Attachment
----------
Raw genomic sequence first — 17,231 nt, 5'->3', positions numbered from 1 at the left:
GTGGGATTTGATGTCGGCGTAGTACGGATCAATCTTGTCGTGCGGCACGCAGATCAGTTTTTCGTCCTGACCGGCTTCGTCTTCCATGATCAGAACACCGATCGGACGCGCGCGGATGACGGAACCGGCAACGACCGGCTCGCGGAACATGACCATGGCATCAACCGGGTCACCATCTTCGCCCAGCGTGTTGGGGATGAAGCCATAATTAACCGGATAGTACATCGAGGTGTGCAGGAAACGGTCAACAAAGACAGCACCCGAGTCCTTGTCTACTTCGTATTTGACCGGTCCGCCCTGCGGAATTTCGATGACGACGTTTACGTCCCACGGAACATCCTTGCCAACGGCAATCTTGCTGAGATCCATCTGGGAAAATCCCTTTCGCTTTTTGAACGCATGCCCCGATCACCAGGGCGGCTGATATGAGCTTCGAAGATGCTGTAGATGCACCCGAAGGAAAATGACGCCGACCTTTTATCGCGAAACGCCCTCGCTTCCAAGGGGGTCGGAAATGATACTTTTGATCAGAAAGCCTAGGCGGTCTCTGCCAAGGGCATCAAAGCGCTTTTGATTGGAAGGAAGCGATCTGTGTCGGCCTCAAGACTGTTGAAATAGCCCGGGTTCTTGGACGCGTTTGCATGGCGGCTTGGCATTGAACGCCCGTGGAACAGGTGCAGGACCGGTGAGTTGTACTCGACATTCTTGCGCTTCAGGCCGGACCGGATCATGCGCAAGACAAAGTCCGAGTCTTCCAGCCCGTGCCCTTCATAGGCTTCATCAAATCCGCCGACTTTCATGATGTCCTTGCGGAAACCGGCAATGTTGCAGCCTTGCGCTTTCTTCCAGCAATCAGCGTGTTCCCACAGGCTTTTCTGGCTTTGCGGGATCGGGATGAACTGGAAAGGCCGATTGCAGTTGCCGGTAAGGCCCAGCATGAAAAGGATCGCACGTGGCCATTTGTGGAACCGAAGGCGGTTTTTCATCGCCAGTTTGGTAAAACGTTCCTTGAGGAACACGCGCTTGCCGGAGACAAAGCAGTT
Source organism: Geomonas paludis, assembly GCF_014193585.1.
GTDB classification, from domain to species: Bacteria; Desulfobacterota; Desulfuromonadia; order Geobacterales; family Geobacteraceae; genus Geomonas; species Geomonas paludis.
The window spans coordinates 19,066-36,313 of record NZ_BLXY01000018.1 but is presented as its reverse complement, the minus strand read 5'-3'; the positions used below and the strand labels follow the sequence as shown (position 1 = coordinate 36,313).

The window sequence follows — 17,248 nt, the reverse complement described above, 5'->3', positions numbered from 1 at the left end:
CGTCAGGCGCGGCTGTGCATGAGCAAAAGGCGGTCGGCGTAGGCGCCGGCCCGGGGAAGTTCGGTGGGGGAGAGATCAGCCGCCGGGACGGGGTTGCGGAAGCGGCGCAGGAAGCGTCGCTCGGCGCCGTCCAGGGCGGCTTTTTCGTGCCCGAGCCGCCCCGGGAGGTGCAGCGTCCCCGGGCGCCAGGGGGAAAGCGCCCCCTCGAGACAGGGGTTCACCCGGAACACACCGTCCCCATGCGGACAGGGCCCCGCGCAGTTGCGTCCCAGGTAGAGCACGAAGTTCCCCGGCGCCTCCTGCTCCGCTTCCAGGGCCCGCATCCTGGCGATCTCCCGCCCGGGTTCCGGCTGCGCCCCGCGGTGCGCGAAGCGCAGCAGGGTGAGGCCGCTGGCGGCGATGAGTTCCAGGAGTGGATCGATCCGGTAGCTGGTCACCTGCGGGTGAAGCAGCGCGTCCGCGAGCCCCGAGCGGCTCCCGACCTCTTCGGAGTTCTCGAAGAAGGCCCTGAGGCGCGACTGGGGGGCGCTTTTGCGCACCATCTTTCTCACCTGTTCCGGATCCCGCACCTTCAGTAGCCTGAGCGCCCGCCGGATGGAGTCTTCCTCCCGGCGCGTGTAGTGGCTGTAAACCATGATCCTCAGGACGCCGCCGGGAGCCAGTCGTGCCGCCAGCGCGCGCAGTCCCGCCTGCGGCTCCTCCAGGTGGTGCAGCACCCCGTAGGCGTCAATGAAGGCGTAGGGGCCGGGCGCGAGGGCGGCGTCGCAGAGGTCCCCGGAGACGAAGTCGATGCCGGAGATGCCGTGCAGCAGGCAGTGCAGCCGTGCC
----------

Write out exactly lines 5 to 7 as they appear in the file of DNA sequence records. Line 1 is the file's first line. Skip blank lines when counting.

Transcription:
The window spans coordinates 19,066-36,313 of record NZ_BLXY01000018.1 but is presented as its reverse complement, the minus strand read 5'-3'; the positions used below and the strand labels follow the sequence as shown (position 1 = coordinate 36,313).

The window sequence follows — 17,248 nt, the reverse complement described above, 5'->3', positions numbered from 1 at the left end:
CGTCAGGCGCGGCTGTGCATGAGCAAAAGGCGGTCGGCGTAGGCGCCGGCCCGGGGAAGTTCGGTGGGGGAGAGATCAGCCGCCGGGACGGGGTTGCGGAAGCGGCGCAGGAAGCGTCGCTCGGCGCCGTCCAGGGCGGCTTTTTCGTGCCCGAGCCGCCCCGGGAGGTGCAGCGTCCCCGGGCGCCAGGGGGAAAGCGCCCCCTCGAGACAGGGGTTCACCCGGAACACACCGTCCCCATGCGGACAGGGCCCCGCGCAGTTGCGTCCCAGGTAGAGCACGAAGTTCCCCGGCGCCTCCTGCTCCGCTTCCAGGGCCCGCATCCTGGCGATCTCCCGCCCGGGTTCCGGCTGCGCCCCGCGGTGCGCGAAGCGCAGCAGGGTGAGGCCGCTGGCGGCGATGAGTTCCAGGAGTGGATCGATCCGGTAGCTGGTCACCTGCGGGTGAAGCAGCGCGTCCGCGAGCCCCGAGCGGCTCCCGACCTCTTCGGAGTTCTCGAAGAAGGCCCTGAGGCGCGACTGGGGGGCGCTTTTGCGCACCATCTTTCTCACCTGTTCCGGATCCCGCACCTTCAGTAGCCTGAGCGCCCGCCGGATGGAGTCTTCCTCCCGGCGCGTGTAGTGGCTGTAAACCATGATCCTCAGGACGCCGCCGGGAGCCAGTCGTGCCGCCAGCGCGCGCAGTCCCGCCTGCGGCTCCTCCAGGTGGTGCAGCACCCCGTAGGCGTCAATGAAGGCGTAGGGGCCGGGCGCGAGGGCGGCGTCGCAGAGGTCCCCGGAGACGAAGTCGATGCCGGAGATGCCGTGCAGCAGGCAGTGCAGCCGTGCC